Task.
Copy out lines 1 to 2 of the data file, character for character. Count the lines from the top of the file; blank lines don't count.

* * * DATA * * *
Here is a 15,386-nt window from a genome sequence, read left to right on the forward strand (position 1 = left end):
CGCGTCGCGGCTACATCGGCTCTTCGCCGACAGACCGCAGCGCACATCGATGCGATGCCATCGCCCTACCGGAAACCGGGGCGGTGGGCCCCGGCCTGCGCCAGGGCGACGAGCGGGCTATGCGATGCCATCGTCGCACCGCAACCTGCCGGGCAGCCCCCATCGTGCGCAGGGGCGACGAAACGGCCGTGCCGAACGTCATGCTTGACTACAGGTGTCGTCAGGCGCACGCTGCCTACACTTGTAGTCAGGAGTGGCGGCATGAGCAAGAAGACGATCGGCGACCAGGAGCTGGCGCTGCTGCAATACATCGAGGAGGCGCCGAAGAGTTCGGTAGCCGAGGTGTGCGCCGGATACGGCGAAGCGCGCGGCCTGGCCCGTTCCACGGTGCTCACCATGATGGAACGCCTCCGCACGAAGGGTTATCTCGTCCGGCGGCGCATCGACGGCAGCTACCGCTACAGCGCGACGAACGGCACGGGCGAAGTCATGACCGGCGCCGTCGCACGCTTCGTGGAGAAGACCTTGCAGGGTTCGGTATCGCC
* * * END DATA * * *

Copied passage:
Here is a 15,386-nt window from a genome sequence, read left to right on the forward strand (position 1 = left end):
CGCGTCGCGGCTACATCGGCTCTTCGCCGACAGACCGCAGCGCACATCGATGCGATGCCATCGCCCTACCGGAAACCGGGGCGGTGGGCCCCGGCCTGCGCCAGGGCGACGAGCGGGCTATGCGATGCCATCGTCGCACCGCAACCTGCCGGGCAGCCCCCATCGTGCGCAGGGGCGACGAAACGGCCGTGCCGAACGTCATGCTTGACTACAGGTGTCGTCAGGCGCACGCTGCCTACACTTGTAGTCAGGAGTGGCGGCATGAGCAAGAAGACGATCGGCGACCAGGAGCTGGCGCTGCTGCAATACATCGAGGAGGCGCCGAAGAGTTCGGTAGCCGAGGTGTGCGCCGGATACGGCGAAGCGCGCGGCCTGGCCCGTTCCACGGTGCTCACCATGATGGAACGCCTCCGCACGAAGGGTTATCTCGTCCGGCGGCGCATCGACGGCAGCTACCGCTACAGCGCGACGAACGGCACGGGCGAAGTCATGACCGGCGCCGTCGCACGCTTCGTGGAGAAGACCTTGCAGGGTTCGGTATCGCC